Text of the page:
Thursday, February 13, 2020

One Hundred and Thirteen Species Need Urgent Help

Australia has identified 113 animal species which will need "urgent help" after their numbers and habitats were devastated by the recent bushfires. 

In a welcome finding, there appeared to be no extinctions, said the government. 

But almost all species on the list had lost at least 30% of their habitat due to the mammoth blazes in the south and east over Australia's summer. 

A provisional list, released on Tuesday, narrowed a field of hundreds of fire-affected species to those needing the most urgent conservation action. It was drawn up by the government's Wildlife and Threatened Species Bushfire Recovery Expert Panel. 

The panel found some highly threatened species faced "imminent risk of extinction" because almost all of their habitat had been destroyed. These included the Pugh's mountain frog (Philoria pughi), Blue Mountains water skink (Eulamprus leuraensis) and the Kangaroo Island dunnart (Sminthopsis aitkeni).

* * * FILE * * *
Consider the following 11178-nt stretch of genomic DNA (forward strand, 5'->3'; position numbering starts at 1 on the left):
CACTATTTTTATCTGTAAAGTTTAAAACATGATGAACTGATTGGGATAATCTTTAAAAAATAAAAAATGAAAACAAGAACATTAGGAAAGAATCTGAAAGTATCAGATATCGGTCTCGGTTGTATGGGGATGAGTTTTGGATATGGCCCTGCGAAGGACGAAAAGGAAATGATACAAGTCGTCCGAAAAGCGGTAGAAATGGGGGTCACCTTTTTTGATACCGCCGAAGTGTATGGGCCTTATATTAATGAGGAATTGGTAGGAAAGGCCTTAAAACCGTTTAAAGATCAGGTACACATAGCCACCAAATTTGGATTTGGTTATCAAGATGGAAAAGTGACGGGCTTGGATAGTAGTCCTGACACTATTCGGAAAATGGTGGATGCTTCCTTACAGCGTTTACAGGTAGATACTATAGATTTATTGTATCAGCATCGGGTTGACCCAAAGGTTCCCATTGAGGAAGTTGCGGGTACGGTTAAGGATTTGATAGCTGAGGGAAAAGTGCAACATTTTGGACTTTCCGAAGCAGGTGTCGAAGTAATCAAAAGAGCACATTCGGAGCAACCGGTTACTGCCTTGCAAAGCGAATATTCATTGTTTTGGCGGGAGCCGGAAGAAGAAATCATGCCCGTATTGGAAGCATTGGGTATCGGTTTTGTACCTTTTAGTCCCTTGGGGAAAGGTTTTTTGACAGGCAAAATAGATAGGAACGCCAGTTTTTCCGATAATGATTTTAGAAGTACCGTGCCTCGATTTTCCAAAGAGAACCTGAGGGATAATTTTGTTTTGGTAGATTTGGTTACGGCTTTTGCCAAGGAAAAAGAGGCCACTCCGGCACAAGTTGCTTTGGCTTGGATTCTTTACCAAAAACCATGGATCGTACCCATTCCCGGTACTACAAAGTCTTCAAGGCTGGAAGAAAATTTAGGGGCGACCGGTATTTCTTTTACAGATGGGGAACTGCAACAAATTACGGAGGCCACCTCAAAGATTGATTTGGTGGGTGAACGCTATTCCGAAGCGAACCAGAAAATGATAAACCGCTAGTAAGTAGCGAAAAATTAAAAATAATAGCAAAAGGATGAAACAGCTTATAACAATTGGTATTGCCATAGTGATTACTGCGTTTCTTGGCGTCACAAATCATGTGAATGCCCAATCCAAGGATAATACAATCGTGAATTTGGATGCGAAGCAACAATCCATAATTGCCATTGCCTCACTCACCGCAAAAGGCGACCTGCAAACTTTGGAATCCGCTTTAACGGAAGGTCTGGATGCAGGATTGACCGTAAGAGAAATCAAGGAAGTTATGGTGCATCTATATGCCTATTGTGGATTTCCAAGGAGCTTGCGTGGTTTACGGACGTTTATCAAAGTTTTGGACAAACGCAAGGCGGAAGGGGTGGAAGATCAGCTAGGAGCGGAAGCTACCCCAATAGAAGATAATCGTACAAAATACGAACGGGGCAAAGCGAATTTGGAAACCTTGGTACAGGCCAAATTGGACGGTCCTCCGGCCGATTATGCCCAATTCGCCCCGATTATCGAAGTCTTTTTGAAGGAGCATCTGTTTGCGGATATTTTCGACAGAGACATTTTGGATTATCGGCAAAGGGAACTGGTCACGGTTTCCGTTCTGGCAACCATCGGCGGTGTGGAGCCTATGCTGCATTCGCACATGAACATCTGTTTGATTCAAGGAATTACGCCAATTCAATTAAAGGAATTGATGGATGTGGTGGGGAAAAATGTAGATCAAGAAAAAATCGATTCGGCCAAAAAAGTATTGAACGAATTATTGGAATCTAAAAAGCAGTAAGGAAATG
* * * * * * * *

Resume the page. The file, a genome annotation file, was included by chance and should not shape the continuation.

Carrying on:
Others, such as the koala (Phascolarctos cinereus) and the smoky mouse (Pseudomys fumeus), had "substantial" sections destroyed, meaning they would need "emergency intervention" to support their recovery.

In January, Australia has pledged A$50 million (£26 million; $33 million) to wildlife and habitat recovery. Money will be spent on animal treatment, food drops and pest animal control programmes. 

Yesterday, I was at Sunway Mentari in Selangor for the KPP Toastmasters meeting. Seven Toastmasters (6 members and a visiting Toastmaster) attended this time around and it was as usual, a productive meeting. 

Besides being the Timekeeper, I took the opportunity to deliver a CC#2 titled “Lenyapnya Seorang Pemidato” – this being my project speech #872:

Again, there was much learning. After all, that's what Toastmasters are all about.

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